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Exeter author Olive Tardiff
surveys the critical roles of NH
women in the Revolutionary Era.
THE DREAD CRY, "The British are out!" rang
throughout the countryside after the fighting at
Lexington and Concord, patriotic women immediately
set to work getting their men ready to leave for
battle. They had no idea that long years of loneliness,
sacrifice, and hard work lay ahead. They saw that
a job had to be done and went at it with their
On the very day that news of fighting came
to Antrim nearly all the men left for Cambridge.
The women of the town had to work all night preparing
food and clothing to be taken next day to husbands
and sons. Perhaps it was fortunate that Col. Stark
already had his quota for the First New Hampshire
Regiment by the time the Antrim men arrived at Winter
Hill, for he promptly sent them home to finish planting
Matthew Patten, judge of probate and justice
of the peace in Bedford, wrote in his diary that
after receiving the news, his oldest son John was
determined to fight; and added, "our Girls sit up
all night baking bread and fitting things for him
and John Dobbin." Abigail Cilley Butler, wife of
the keeper of Butler Tavern in Nottingham, with the
help of her daughters carded, spun, wove and sewed
through the night so that her husband and two sons
would have enough clothes for their march toward
Cam bridge, which began at four in the morning.
Mrs. Thomas Morison's husband, son, and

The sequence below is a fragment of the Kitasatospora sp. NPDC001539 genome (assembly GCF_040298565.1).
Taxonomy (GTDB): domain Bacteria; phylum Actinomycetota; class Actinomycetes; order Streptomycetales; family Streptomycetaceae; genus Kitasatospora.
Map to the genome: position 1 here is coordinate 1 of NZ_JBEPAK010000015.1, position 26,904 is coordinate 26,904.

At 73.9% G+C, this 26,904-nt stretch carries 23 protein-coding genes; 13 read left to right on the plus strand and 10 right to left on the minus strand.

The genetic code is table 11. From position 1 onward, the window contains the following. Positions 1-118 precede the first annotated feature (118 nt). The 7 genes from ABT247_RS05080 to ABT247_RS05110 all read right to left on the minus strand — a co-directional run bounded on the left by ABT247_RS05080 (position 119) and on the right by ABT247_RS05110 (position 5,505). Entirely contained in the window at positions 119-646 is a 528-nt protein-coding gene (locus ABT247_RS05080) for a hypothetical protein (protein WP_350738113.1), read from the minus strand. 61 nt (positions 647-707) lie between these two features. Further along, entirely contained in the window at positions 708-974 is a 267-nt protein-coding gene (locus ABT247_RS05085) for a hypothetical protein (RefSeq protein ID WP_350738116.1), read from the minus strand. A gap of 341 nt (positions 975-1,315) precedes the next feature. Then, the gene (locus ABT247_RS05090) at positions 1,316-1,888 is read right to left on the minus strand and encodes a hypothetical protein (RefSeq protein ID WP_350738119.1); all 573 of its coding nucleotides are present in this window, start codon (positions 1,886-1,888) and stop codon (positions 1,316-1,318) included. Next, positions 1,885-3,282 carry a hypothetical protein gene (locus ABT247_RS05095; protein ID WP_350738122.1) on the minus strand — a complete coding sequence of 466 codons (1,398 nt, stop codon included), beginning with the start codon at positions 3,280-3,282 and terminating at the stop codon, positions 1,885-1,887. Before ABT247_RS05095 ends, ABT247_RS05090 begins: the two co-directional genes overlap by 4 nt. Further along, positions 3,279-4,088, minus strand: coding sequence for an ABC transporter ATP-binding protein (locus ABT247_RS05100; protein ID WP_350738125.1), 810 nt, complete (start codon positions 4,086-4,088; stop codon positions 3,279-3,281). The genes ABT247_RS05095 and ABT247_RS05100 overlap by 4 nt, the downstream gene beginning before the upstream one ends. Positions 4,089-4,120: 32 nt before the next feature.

hired man left on foot from Peterborough leading
a horse that carried saddlebags stuffed with her
freshly baked bread and a good supply of pork. The
wife of Capt. Levi Spaulding of Lyndborough helped
make paper cartridges for the sixty men in his company
to take with them on their journey.
Polly Locke of New Ipswich, later known
as New Hampshire's champion weaver, was determined
that her 16 year-old brother John should have the
new pantaloons he needed in order to set out for
military service. Legend says she cut fleeces from
a white sheep and a black sheep, cleansed and carded
the wool, spun the yarn, washed and then dried it.
Within forty hours from the time she began to shear
the sheep, John was on his way, suitably dressed
In any season, there was much to be done
on a New Hampshire farm. Sowing and reaping crops,
cutting and storing firewood, haying and butchering
were normally tasks for men. Once the master of the
household had gone to war, these jobs had to be taken
care of by old men and inexperienced boys --or left
for the soldiers' leaves from military service. Women
pitched in when they could.
"We finished husking our corn, our women
folks all helped us husk . . . a little over forty
bushels," wrote Judge Patten on October 17, 1776.
When Anna Sibley's husband went away to work on Fort
Constitution in Portsmouth in the same year, Anna,
pregnant with her third child, managed to hoe three
acres of corn on the Sibleys' burnt-over land in
After Capt. James Aiken of Bedford enlisted
in June, 1775, his wife carried on the whole work
of the farm, including the harvesting. She was assisted
only by her children, the oldest of whom was eleven.
Alice Glidden, who had settled with her husband in
Northfield in 1769, used his old flintlock gun to
hunt game for the family table. She cut her own firewood,